Time to Evaluate and Renovate American Labor Law

This op-ed column was originally published at TheHill.com

By John Raudabaugh

Labor unions rose to prominence during the industrial age of the 1930s, a time when workplace safety was widely deemed secondary to economic output. It’s no coincidence then that American labor law is a relic of the New Deal era—when roughly one-third of the private sector was unionized.

First came the National Labor Relations Act (NLRA) in 1935, which clearly defined the right to unionize and recognized unfair labor practices on the part of employers. Then came the Taft-Hartley Act in 1947, which acknowledged that unions are responsible for many unfair practices of their own.

Yet nearing the end of 2015—the 80th anniversary of the NLRA’s passage—national labor law is very much the same. Any attempt to update it has run aground, rendering the need for substantive reform more urgent than ever before.

To fill the legislative void, the National Labor Relations Board (NLRB)—first established by the NLRA—has become a pseudo-legislature of its own, issuing decisions and rules which not so much achieve viable reforms as they reflect the majority’s political bias.

In recent years, the now Democrat-controlled NLRB has become a pro-union agency subjecting employers to crippling labor restrictions. In August, the NLRB ruled (along partisan lines) that unions can negotiate on behalf of employees working for franchisees and contractors—easing the unionization process in the fast food industry.

(Like clockwork, unions are now ramping up efforts to unionize McDonald’s and other fast food chains.)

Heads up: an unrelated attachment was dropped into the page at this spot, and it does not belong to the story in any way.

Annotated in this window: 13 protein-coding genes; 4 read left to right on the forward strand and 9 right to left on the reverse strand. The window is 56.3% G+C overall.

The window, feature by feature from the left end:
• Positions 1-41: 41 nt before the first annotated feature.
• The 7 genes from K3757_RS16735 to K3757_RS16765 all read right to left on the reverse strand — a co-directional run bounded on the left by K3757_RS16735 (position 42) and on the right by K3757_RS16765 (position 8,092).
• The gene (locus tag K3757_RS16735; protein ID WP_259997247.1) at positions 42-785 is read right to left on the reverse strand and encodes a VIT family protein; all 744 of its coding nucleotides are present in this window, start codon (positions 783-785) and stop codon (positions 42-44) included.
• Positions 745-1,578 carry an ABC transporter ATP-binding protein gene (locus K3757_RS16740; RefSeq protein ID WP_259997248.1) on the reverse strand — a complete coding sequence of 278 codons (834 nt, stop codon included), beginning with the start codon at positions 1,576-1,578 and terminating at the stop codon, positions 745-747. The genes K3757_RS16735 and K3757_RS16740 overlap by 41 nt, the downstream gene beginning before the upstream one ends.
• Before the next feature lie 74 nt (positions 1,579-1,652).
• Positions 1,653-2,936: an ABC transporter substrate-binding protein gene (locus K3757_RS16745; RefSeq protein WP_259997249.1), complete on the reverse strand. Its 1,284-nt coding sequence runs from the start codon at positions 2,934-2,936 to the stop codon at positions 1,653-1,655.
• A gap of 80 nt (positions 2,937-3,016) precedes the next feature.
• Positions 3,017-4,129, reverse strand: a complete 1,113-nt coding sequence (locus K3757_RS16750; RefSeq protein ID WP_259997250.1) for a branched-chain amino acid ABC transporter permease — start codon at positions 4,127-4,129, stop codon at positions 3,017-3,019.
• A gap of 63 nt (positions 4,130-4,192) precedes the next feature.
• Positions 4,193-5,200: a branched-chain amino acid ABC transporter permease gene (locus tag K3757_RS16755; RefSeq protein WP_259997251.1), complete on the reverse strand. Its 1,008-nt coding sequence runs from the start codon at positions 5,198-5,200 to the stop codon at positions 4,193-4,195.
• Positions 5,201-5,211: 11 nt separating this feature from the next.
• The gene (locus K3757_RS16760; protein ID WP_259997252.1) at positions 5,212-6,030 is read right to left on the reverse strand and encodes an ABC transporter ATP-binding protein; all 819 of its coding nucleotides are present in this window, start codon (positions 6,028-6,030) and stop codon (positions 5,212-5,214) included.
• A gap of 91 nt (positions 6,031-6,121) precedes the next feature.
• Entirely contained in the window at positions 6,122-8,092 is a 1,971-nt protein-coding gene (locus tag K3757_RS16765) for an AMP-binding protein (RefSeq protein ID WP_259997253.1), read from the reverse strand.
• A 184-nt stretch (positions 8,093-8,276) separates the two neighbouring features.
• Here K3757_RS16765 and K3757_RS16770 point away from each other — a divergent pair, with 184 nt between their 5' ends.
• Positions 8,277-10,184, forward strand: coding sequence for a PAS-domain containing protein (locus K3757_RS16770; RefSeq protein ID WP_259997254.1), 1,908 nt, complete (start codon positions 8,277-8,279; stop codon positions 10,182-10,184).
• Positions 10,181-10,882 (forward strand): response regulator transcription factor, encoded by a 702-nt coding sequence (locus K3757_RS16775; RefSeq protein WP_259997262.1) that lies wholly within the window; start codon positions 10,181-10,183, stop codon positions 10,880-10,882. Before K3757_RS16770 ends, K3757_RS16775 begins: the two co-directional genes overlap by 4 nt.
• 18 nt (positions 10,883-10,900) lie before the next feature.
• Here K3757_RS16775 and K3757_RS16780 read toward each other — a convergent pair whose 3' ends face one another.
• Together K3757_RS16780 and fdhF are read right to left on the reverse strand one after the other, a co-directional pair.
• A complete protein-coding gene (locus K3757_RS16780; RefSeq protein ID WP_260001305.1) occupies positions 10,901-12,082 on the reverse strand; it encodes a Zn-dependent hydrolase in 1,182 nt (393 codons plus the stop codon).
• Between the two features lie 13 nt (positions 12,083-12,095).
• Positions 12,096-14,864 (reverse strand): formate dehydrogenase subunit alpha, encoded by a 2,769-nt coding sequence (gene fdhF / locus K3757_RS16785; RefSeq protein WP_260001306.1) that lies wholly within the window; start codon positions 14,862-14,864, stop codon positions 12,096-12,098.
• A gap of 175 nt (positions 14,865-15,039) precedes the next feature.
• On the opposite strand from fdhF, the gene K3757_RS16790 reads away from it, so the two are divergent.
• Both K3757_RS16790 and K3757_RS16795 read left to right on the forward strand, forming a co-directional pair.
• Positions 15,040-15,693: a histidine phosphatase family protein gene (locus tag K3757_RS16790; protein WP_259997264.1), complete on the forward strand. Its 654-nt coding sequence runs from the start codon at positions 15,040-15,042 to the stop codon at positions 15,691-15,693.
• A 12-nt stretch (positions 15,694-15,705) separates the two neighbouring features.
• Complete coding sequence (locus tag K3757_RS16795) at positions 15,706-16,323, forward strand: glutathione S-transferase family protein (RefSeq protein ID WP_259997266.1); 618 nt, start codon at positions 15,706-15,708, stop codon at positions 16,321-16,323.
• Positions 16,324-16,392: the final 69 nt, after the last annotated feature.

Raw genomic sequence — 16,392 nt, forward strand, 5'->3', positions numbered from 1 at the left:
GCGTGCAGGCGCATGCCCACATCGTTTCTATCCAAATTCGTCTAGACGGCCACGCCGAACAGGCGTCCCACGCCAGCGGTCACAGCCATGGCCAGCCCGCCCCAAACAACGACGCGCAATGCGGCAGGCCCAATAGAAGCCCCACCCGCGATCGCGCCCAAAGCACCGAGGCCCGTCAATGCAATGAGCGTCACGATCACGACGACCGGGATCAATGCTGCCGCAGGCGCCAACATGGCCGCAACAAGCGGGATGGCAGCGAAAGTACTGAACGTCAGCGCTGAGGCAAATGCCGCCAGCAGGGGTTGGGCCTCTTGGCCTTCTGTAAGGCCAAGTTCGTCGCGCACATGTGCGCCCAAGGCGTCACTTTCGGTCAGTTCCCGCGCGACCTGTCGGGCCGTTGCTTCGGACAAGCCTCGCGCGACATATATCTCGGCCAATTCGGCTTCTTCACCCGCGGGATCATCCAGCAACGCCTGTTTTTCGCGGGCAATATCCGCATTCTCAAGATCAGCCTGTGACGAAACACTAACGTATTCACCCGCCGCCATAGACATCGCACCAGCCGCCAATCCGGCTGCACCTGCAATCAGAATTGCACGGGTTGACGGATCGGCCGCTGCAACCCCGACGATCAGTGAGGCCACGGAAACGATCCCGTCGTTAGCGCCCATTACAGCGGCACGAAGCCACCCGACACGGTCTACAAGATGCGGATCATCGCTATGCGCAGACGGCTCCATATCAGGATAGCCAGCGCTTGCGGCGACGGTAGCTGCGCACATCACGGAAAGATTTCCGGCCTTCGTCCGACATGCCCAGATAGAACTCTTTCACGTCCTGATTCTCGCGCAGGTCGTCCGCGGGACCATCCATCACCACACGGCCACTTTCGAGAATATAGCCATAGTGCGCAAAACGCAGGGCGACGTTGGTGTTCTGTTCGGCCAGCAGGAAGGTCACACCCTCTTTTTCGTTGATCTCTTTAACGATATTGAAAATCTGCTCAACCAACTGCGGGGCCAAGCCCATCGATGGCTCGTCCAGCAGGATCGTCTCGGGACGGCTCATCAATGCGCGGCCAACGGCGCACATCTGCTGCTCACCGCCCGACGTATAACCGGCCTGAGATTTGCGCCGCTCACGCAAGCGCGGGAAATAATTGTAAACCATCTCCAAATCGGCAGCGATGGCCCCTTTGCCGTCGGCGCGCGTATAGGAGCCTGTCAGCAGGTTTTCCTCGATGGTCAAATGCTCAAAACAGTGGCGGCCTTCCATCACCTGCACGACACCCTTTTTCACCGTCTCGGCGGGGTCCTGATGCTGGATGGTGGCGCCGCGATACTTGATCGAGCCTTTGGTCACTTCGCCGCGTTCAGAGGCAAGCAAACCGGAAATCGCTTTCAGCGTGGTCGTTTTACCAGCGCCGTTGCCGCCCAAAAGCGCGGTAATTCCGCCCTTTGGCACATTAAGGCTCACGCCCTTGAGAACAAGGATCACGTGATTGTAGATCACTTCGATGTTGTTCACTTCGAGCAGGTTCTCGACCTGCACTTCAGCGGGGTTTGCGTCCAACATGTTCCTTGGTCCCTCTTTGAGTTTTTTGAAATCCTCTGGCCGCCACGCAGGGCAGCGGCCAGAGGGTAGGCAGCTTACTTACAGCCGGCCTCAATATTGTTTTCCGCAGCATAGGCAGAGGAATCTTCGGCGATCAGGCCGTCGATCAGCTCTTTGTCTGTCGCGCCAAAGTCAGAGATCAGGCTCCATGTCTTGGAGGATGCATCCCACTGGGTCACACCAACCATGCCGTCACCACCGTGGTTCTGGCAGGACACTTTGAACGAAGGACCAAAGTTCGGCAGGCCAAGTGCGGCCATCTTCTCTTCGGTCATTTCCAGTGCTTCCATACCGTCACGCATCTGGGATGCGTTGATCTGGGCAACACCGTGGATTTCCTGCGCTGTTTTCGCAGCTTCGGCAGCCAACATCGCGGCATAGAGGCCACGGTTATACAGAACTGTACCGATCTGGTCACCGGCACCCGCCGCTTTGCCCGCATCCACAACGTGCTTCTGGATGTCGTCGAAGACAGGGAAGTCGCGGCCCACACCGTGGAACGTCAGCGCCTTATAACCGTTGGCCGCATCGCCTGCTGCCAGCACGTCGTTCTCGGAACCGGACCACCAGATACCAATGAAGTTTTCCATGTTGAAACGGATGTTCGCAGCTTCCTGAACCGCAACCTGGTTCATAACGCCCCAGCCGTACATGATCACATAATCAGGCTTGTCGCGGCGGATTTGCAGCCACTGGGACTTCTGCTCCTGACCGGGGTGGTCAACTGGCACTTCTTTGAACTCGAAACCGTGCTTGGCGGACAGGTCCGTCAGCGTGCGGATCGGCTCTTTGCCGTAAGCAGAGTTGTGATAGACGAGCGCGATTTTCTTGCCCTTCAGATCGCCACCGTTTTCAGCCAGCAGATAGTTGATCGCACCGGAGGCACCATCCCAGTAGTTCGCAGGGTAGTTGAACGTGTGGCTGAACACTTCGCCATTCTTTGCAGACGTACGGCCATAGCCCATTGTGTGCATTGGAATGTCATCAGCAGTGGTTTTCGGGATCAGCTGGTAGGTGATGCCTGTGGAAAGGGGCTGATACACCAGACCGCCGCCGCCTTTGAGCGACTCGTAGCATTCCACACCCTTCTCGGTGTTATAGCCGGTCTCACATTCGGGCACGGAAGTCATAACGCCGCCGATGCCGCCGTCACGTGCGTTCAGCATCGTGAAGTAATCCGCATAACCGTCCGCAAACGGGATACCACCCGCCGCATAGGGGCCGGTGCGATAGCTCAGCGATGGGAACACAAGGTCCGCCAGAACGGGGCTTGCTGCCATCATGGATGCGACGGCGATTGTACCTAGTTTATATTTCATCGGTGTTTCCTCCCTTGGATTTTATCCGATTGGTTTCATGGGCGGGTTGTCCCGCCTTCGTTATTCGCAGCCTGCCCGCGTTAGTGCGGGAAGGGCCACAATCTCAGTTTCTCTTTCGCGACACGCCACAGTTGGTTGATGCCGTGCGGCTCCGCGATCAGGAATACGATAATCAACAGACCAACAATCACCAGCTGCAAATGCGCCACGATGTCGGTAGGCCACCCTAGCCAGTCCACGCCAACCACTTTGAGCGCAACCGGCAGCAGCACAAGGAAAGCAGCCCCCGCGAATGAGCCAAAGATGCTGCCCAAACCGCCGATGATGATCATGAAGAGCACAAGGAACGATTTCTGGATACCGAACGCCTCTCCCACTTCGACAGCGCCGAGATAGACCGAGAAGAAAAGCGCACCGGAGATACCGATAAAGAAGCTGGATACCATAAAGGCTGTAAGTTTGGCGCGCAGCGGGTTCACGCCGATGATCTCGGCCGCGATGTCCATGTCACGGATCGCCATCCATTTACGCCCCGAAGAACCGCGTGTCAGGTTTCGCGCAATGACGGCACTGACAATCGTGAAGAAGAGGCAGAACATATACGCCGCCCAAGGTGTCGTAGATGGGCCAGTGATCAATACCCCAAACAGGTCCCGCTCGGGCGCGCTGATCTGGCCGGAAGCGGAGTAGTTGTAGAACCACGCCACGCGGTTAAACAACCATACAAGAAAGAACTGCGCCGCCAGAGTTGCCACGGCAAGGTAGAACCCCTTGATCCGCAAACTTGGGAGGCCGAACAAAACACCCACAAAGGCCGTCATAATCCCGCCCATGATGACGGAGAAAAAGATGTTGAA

The United Auto Workers’ (UAW) recent victory at a Tennessee Volkswagen plant is the result of a 2011 NLRB ruling which stated that collective bargaining units can be unionized bit by bit. That is, a so-called “micro-union” can infiltrate a workplace even if the majority of the workforce sees no need for union representation. Only 162 employees are now included—a tiny subset of the nearly 1,600 workers who rejected the union in 2014.

This begs a serious question: Should labor law be subject to the whims of unelected, politically biased bureaucrats in Washington? Or should we work toward meaningful reform through legislative channels, updating a 20th century legal framework for 2016 and beyond?

Currently pending before Congress are 18 different bills addressing NLRA reform, mostly in piecemeal fashion. One focuses on stalking in the workplace. Another vows to eliminate “micro-unions”—not just in Tennessee, but nationwide. Just last month, Rep. Joe Wilson (R-S.C.) introduced the NLRB Reform Act, which would add a sixth member to the Board and mitigate the problem of hyper-partisanship.

But such proposals are limited in scope and stand little chance at passing.

The most comprehensive is the Employee Rights Act (ERA), which would update American labor law with a broad stroke. Recently reintroduced by Sen. Orrin Hatch (R-Utah) and Rep. Tom Price (R-Ga.), the bill would democratize the workplace with several basic provisions—encompassing employee privacy, free choice, personal safety, and periodic opportunities to reaffirm or reject third party representation.

For instance, the ERA guarantees a federally supervised secret ballot in all union certification elections. As it stands now, labor organizers are not required to provide one—in almost 40 percent of union recognition “elections,” they circumvent the democratic process with “card check” procedures that deny employees a private vote and leave them vulnerable to union pressure tactics.

Yet union threats and bullying are not deemed criminal behavior. Under current labor law, union violence falls through a decades-old loophole which excuses Big Labor from prosecution if said violence is perpetrated to secure “legitimate” union objectives. Rectifying this injustice, the ERA would make all violence—union-driven or not—criminal behavior.

We don’t live in the 1930s. American labor law shouldn’t either.

John Raudabaugh is the Reed Larson Professor of Labor Law at Ave Maria University in Florida and, appointed by President George H.W. Bush, served as a member of the National Labor Relations Board from 1990 to 1993.